For a little more oomph, Cannondale are also releasing the Gemini DH Thru12 frameset with SI brake link. The SI brake link transmits braking loads from the floating brake to a fixed mount on the frame, keeping the suspension plush and active. The Gemini DH offers 180mm of rear wheel travel with Manitou's Swinger coil SPV 6 Way rear shock giving extra adjustability.
The increase in popularity of dirt-jumping hasn't been missed by Cannondale, with the release of the new Chase. Built to resist bumps, jumps and small explosions, the Chase looks solid enough to last. Marzocchi Dirt Jumper forks keep the front happy and hopefully in the right spot.
On the road, Cannondale has a huge number of models, including three female-specific bikes and five triathlon/time-trial models to choose from. The top of the line R6000 Team Edition features Cannondale's new 660-gram Hollowgram crankset, Mavic Ksyrium SL wheels and Campagnolo's Record 10 group.
A number of the high-end road and mountain bikes use frames made from Optimo aluminium alloy tubing, which Cannondale claims has a 15 percent higher tensile strength advantage over normal aluminium alloy tubing.
Training software for all makes
Peaks Coaching Group says it has created one of the most comprehensive software programs for the power meter generation, allowing users of any system to import or download to their computer.
CyclingPeaks Software will retail for US$75 for the single user version, US$100 for the multi-user coaches version, and US$125 for the unlimited version.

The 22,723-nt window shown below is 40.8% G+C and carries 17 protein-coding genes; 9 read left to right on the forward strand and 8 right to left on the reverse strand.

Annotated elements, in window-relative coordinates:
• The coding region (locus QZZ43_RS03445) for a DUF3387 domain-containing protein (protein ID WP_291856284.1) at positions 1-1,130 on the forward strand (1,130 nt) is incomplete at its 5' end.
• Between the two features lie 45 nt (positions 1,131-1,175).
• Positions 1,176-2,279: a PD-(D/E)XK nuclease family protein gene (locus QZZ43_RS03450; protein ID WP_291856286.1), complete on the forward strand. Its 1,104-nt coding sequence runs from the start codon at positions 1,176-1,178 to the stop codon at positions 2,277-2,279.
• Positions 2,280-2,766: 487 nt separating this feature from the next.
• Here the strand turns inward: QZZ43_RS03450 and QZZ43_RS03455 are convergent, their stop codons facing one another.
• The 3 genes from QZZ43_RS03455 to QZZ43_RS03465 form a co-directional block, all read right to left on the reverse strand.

Created by cycling coach and former Navigators pro Hunter Allen, exercise physiologist Andrew Coggan PhD., and software engineer Kevin Williams, the program allows the user to;
CyclingPeaks claims that the software is compatible with every power meter on the market.
Plenty of Potenza
Stella Azzurra has announced its new Potenza carbon cranks. Available as either a double or triple, and compatible with either Campagnolo or Shimano 9-speed groups, the cranks are claimed to weigh in at a paltry 410g (minus rings).
The chain-rings are made of 7075/T6 aluminium alloy, and are ramped, pinned, and have a matte black finish. The rings come as 53/39, 53/39/30, or 52/42/30. The Potenza cranks are available for Octalink, Isis, or square bottom bracket systems in both 170mm and 172.5mm lengths.
Too drunk to ride?
Folding bike manufacturer Dahon California, Inc today announced the formal filing of a complaint to the UK Advertising Standards Authority over a Smirnoff Ice advertisement. The ad campaign uses an image of a Dahon folding bike to show the kind of products aluminium is "wasted" on, when it could be made into cans filled with a Smirnoff's alcoholic drink.
Dahon will request that the ads be withdrawn and an apology issued by Smirnoff/Diageo for denigrating bicycles in general, and Dahon folding bicycles specifically.
VP Sales & Marketing at Dahon, Joshua Hon, said, "The ads were a pretty big shock. Diageo are incomprehensibly implying that Smirnoff alcopop - with a disposable can that goes immediately into a landfill - is a better use of aluminium than a bicycle a healthy and non-polluting form of transportation."
"But even more insulting is that by using a Dahon folding bike for this ad, Diageo also discredits our company and the whole bike industry, since just about every bicycle made uses aluminum components and/or an aluminium frame. Our US legal office is investigating the case and we reserve the right to take further legal action should Diageo not immediately withdraw the ad."
Joshua Hon then added, "I'd say that Diageo's ad guys had a bit too much Smirnoff Ice to drink when they came up with the campaign, but I'm not sure that Ice is strong enough for them to use it as an excuse."